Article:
How can we better allies? How can we show up for people we care about? How can we show people that what they feel is not okay because it hurts others?
These questions have been circling more recently due to Trump banning transgender people from the military in the United States, and honestly it has been interesting to see what people think being an ally is. And how they think we can be better ones. Don’t get me wrong. I love that people want to protect and show up for the people they love. That is powerful. That is beautiful. But some of us don’t know where to start. Especially if we’ve lived our lives peacefully up until this point.
If we’ve lived our lives without fear of being called the wrong gender. If we’ve lived our lives without fear of people cat calling us while walking down the street. If we’ve lived our lives without fear of people burning down our mosques and holy places. If we’ve lived our lives where we haven’t had to struggle just because of who we are. How do we show up for people who are going through these things if we haven’t experienced these things ourselves?
This is difficult. How can you know what it feels like to be transgender? How can you know what it feels like to be called a terrorist? How can you know what it feels like to not be able to walk down the street holding hands with the person you love? How can you know what it feels like to see your friends dying in the streets? You can’t. And you shouldn’t try to. Yes, it is important to be an empath, but it is also important to know that you can’t possibly understand how any individual is feeling. You can guess, you can assume, but you can’t know.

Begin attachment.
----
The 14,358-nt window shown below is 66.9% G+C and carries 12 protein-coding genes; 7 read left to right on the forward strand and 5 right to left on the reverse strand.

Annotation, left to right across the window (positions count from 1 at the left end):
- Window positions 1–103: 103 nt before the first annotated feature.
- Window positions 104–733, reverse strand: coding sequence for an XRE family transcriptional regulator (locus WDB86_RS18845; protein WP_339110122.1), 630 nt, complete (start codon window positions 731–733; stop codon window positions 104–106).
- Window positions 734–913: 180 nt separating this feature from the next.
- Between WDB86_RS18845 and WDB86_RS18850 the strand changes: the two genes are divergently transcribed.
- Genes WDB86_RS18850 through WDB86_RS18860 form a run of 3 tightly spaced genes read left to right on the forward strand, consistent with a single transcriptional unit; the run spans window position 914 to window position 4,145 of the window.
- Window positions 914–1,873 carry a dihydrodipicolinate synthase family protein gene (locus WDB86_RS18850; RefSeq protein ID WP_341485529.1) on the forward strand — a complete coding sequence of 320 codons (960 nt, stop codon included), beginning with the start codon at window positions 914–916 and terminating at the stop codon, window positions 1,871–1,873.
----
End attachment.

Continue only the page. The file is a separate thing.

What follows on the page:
But the question still remains, how can we show support for people who are going through these things? The best piece of advice I can give you is to listen. Listen to their stories. Feel their pain. Give them a shoulder to cry on when they need it. Hear them. See them.
Being an ally doesn’t always have to be about donating money to a cause or grabbing your poster and running to the next rally you can find. It doesn’t just mean posting something heartfelt on Facebook. It doesn’t mean calling yourself an ally just for the gratification and praise it might bring you. It means listening. And actually listening, not just pretending to listen while you’re texting someone or checking Instagram. In order to really hear people and understand people, you have to give them your attention and you have to listen.
It isn’t easy being people these days. We all know this. In order to show up and support each other, we have to listen. We have to realize that some people don’t know how they are going to make it through the day when it starts. We have to realize that there are people out there who need us. Who need our support. Need our ears. Need our hearts.
Next time something terrible happens, which it will, remember to listen. Remember that you don’t have to do something grand and auspicious to be there for someone who needs it. Or a community who needs it. Post your heartfelt words and images. But also listen.